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Source URL:http://www.engadget.com/2017/07/22/westworld-season-2-trailer/

Latest ‘Star Trek: Discovery’ trailer shows more of the crew

The clip also provides a better look at Jason Isaacs’ Captain Lorca, who’s far from a squeaky-clean role model. You catch more of Michelle Yeoh, and everyone’s ‘favorite’ conman, Harry Mudd (Rainn Wilson) gets his due. The Klingons, meanwhile, appear to be itching for a fight and have some suffering of their own. Still, there are plenty of questions left. Just what has Burnham done to get humanity into trouble? What’s Lorca really up to? And of course, how is Mudd going to throw a monkey wrench into things? You’ll have to wait until September 24th to start getting answers, but the trailer might help tide you over until then.

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Source URL:http://www.engadget.com/2017/07/22/star-trek-discovery-comic-con-trailer/

Watch the full ‘Stranger Things’ season 2 trailer

At last, Netflix is offering more than minuscule teasers for Stranger Things‘ second season. The service just premiered a full-length trailer for season 2, and it sheds much more light on what to expect. It reveals just how much Will is affected by the events of the first season (hint: a lot), the spread of the Upside Down in Hawkins and a peek at Eleven’s long-expected return. And naturally, it ramps up the nostalgia factor: there’s plenty of Ghostbusters references, Michael Jackson’s “Thriller” to set the mood and even a smattering of Dragon’s Lair. It’s still too soon to say if the Stranger Things follow-up can come anywhere close to matching expectations by this point, but it’s at least promising.

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Source URL:http://www.engadget.com/2017/07/22/stranger-things-season-2-full-trailer/

Here’s what happened when that security robot drowned

That’s still unknown, although it’s safe to say Steve wasn’t bemoaning the state of politics or suffering from existential dread. It’s possible that a software glitch led to the deadly change in course, or that weather threw it off.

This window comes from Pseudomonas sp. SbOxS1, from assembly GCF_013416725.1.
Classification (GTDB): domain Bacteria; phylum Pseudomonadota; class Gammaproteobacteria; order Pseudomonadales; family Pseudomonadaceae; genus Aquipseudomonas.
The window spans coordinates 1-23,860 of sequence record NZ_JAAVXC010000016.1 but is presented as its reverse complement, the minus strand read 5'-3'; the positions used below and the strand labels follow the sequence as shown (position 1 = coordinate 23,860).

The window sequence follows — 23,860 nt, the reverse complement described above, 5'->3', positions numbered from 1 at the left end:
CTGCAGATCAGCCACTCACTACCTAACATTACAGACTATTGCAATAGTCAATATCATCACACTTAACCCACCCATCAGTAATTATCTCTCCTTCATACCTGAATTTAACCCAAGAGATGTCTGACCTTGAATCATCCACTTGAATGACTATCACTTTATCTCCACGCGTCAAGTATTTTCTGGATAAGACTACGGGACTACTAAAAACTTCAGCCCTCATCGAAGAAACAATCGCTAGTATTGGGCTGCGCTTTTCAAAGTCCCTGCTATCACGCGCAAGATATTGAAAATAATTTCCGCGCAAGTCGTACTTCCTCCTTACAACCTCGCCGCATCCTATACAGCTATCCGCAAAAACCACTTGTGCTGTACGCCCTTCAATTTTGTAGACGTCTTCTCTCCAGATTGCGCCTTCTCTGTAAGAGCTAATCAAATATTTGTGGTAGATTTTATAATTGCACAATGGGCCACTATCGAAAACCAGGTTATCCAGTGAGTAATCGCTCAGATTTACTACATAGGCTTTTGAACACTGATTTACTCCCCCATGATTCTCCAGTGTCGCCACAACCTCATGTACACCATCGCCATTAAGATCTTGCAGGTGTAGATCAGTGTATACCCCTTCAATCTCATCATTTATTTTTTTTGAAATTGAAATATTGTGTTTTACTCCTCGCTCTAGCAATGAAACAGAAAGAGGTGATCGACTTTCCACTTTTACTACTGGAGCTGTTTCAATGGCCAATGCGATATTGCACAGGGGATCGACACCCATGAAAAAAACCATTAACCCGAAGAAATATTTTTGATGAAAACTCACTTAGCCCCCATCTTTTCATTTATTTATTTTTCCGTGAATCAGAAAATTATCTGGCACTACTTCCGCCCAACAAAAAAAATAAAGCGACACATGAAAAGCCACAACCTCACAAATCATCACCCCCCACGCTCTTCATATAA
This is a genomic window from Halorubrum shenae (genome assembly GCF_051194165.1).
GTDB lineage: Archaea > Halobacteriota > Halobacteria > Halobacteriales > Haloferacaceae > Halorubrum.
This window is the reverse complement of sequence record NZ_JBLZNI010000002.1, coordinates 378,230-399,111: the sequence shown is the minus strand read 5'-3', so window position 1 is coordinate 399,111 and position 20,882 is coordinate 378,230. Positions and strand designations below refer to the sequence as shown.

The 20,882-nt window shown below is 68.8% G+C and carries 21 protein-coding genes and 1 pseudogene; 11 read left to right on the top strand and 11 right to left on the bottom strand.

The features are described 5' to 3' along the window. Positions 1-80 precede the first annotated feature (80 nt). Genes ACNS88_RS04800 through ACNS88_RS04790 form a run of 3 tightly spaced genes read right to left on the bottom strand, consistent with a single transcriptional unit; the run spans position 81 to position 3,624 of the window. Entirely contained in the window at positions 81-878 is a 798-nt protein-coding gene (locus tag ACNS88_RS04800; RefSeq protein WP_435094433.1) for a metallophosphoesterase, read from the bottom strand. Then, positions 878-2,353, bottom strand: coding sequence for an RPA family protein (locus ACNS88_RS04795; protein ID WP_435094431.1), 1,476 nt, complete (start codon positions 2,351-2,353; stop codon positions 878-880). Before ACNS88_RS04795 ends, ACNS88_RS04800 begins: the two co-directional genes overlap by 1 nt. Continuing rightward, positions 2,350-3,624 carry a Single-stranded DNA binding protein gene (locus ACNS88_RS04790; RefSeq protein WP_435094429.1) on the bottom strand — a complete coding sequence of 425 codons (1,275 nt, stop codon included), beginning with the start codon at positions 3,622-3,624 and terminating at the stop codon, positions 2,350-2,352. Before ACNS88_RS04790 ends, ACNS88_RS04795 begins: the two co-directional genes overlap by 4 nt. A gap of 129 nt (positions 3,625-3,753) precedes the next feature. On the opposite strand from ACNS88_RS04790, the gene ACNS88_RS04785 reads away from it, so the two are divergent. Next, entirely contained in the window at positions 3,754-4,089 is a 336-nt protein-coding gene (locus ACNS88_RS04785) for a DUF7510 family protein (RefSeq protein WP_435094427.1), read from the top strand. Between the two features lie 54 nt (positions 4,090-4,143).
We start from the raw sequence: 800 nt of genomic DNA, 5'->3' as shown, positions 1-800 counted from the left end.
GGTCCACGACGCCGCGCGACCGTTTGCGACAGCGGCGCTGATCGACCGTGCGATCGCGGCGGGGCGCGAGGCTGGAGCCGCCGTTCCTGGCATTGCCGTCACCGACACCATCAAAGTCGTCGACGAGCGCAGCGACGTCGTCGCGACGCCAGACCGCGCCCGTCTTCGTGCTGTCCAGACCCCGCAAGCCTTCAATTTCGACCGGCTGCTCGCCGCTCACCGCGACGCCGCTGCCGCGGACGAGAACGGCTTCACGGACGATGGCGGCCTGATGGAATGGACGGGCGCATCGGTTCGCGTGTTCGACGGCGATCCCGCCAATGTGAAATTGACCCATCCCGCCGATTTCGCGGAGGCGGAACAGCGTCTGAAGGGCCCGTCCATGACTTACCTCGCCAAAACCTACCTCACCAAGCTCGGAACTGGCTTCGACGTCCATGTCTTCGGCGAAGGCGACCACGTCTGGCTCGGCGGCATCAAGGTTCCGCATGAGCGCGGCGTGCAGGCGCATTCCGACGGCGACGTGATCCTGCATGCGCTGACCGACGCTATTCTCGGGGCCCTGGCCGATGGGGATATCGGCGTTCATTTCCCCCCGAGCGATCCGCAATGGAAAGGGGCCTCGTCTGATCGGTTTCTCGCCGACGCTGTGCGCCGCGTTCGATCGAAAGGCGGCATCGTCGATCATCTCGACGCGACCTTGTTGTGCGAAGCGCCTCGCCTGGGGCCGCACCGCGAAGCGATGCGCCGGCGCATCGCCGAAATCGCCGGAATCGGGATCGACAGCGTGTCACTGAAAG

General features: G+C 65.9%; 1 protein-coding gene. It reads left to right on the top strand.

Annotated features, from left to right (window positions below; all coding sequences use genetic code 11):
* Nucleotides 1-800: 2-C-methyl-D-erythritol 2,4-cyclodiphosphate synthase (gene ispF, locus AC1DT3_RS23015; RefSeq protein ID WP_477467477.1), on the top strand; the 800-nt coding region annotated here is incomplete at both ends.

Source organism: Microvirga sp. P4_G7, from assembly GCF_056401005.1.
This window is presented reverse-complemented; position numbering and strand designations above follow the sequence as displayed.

The dive isn’t deterring anyone involved. The property is using a replacement robot at the moment, and Steve is expected to make a recovery once he gets repairs. He may have “died,” but he’s not gone forever. MRP Realty, which deployed Steve, clearly isn’t deterred — it wants to implement more of Knightscope’s robots at other properties within 3 to 6 months. However, it’s safe to say that both MRP and Knightscope will be combing over the data from this incident to reduce the chances of another tumble.

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Source URL:http://www.engadget.com/2017/07/22/the-day-the-security-robot-died/

Watch the nostalgic trailer for Spielberg’s ‘Ready Player One’

The preview is a whirlwind tour that focuses more on the spectacle of the OASIS’ virtual world than the story, which isn’t surprising when the movie isn’t slated to premiere until March 2018. It’s big on slam-bang action scenes (such as a gigantic virtual race) more than anything else. As such, we have some unanswered questions: how closely does it hew to the tale of Wade Watts and his quest to win James Halliday’s final game? How much will it lean on spectacle versus tackling the broader concepts of the novel? It could take months before we have a better sense of that, but it’s apparent that the visual style is at least on point — it’s easy to see why people would flock to the spectacle of the OASIS given a real world devoid of adventure.

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Source URL:http://www.engadget.com/2017/07/22/ready-player-one-trailer/

UK drone rules will require you to take safety tests